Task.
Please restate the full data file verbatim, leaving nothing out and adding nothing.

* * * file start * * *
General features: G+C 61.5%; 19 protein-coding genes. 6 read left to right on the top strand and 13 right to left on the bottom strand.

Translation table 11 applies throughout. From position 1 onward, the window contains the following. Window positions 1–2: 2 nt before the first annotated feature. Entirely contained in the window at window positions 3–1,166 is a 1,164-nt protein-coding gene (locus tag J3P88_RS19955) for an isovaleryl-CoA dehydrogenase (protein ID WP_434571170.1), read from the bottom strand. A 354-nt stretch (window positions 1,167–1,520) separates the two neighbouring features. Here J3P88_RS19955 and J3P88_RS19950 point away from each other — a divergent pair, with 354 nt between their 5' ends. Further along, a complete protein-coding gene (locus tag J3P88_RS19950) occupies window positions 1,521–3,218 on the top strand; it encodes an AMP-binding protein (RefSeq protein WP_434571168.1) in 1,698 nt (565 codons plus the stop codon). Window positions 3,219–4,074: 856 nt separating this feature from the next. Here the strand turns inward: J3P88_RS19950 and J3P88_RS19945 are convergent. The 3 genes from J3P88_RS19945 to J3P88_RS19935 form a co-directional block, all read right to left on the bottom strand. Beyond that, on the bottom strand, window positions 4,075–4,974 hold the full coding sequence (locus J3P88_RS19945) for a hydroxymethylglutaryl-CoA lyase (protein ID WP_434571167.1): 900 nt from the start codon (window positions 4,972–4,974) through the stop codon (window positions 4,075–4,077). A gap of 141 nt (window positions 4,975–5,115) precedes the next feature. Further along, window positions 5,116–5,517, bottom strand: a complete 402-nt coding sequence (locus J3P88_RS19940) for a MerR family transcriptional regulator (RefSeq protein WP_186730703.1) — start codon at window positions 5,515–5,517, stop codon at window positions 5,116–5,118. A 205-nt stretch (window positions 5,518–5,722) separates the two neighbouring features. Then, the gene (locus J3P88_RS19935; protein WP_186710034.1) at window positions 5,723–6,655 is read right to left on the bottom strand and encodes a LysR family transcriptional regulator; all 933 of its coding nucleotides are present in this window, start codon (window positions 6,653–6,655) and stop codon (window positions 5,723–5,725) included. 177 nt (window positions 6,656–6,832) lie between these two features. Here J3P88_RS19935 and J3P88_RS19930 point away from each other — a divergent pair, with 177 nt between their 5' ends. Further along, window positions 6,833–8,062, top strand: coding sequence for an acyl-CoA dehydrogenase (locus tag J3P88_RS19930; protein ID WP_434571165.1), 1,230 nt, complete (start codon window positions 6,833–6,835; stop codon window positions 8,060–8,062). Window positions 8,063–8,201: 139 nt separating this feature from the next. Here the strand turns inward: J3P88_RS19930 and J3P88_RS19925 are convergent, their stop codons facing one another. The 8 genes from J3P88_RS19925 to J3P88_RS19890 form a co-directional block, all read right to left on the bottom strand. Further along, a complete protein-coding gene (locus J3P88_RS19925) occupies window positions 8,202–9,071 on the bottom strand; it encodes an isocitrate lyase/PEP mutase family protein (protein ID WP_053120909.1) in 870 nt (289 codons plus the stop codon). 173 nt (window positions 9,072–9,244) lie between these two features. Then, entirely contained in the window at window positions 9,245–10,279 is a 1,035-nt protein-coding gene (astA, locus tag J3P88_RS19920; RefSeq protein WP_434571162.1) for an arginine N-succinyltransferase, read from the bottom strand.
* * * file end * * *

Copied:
General features: G+C 61.5%; 19 protein-coding genes. 6 read left to right on the top strand and 13 right to left on the bottom strand.

Translation table 11 applies throughout. From position 1 onward, the window contains the following. Window positions 1–2: 2 nt before the first annotated feature. Entirely contained in the window at window positions 3–1,166 is a 1,164-nt protein-coding gene (locus tag J3P88_RS19955) for an isovaleryl-CoA dehydrogenase (protein ID WP_434571170.1), read from the bottom strand. A 354-nt stretch (window positions 1,167–1,520) separates the two neighbouring features. Here J3P88_RS19955 and J3P88_RS19950 point away from each other — a divergent pair, with 354 nt between their 5' ends. Further along, a complete protein-coding gene (locus tag J3P88_RS19950) occupies window positions 1,521–3,218 on the top strand; it encodes an AMP-binding protein (RefSeq protein WP_434571168.1) in 1,698 nt (565 codons plus the stop codon). Window positions 3,219–4,074: 856 nt separating this feature from the next. Here the strand turns inward: J3P88_RS19950 and J3P88_RS19945 are convergent. The 3 genes from J3P88_RS19945 to J3P88_RS19935 form a co-directional block, all read right to left on the bottom strand. Beyond that, on the bottom strand, window positions 4,075–4,974 hold the full coding sequence (locus J3P88_RS19945) for a hydroxymethylglutaryl-CoA lyase (protein ID WP_434571167.1): 900 nt from the start codon (window positions 4,972–4,974) through the stop codon (window positions 4,075–4,077). A gap of 141 nt (window positions 4,975–5,115) precedes the next feature. Further along, window positions 5,116–5,517, bottom strand: a complete 402-nt coding sequence (locus J3P88_RS19940) for a MerR family transcriptional regulator (RefSeq protein WP_186730703.1) — start codon at window positions 5,515–5,517, stop codon at window positions 5,116–5,118. A 205-nt stretch (window positions 5,518–5,722) separates the two neighbouring features. Then, the gene (locus J3P88_RS19935; protein WP_186710034.1) at window positions 5,723–6,655 is read right to left on the bottom strand and encodes a LysR family transcriptional regulator; all 933 of its coding nucleotides are present in this window, start codon (window positions 6,653–6,655) and stop codon (window positions 5,723–5,725) included. 177 nt (window positions 6,656–6,832) lie between these two features. Here J3P88_RS19935 and J3P88_RS19930 point away from each other — a divergent pair, with 177 nt between their 5' ends. Further along, window positions 6,833–8,062, top strand: coding sequence for an acyl-CoA dehydrogenase (locus tag J3P88_RS19930; protein ID WP_434571165.1), 1,230 nt, complete (start codon window positions 6,833–6,835; stop codon window positions 8,060–8,062). Window positions 8,063–8,201: 139 nt separating this feature from the next. Here the strand turns inward: J3P88_RS19930 and J3P88_RS19925 are convergent, their stop codons facing one another. The 8 genes from J3P88_RS19925 to J3P88_RS19890 form a co-directional block, all read right to left on the bottom strand. Further along, a complete protein-coding gene (locus J3P88_RS19925) occupies window positions 8,202–9,071 on the bottom strand; it encodes an isocitrate lyase/PEP mutase family protein (protein ID WP_053120909.1) in 870 nt (289 codons plus the stop codon). 173 nt (window positions 9,072–9,244) lie between these two features. Then, entirely contained in the window at window positions 9,245–10,279 is a 1,035-nt protein-coding gene (astA, locus tag J3P88_RS19920; RefSeq protein WP_434571162.1) for an arginine N-succinyltransferase, read from the bottom strand.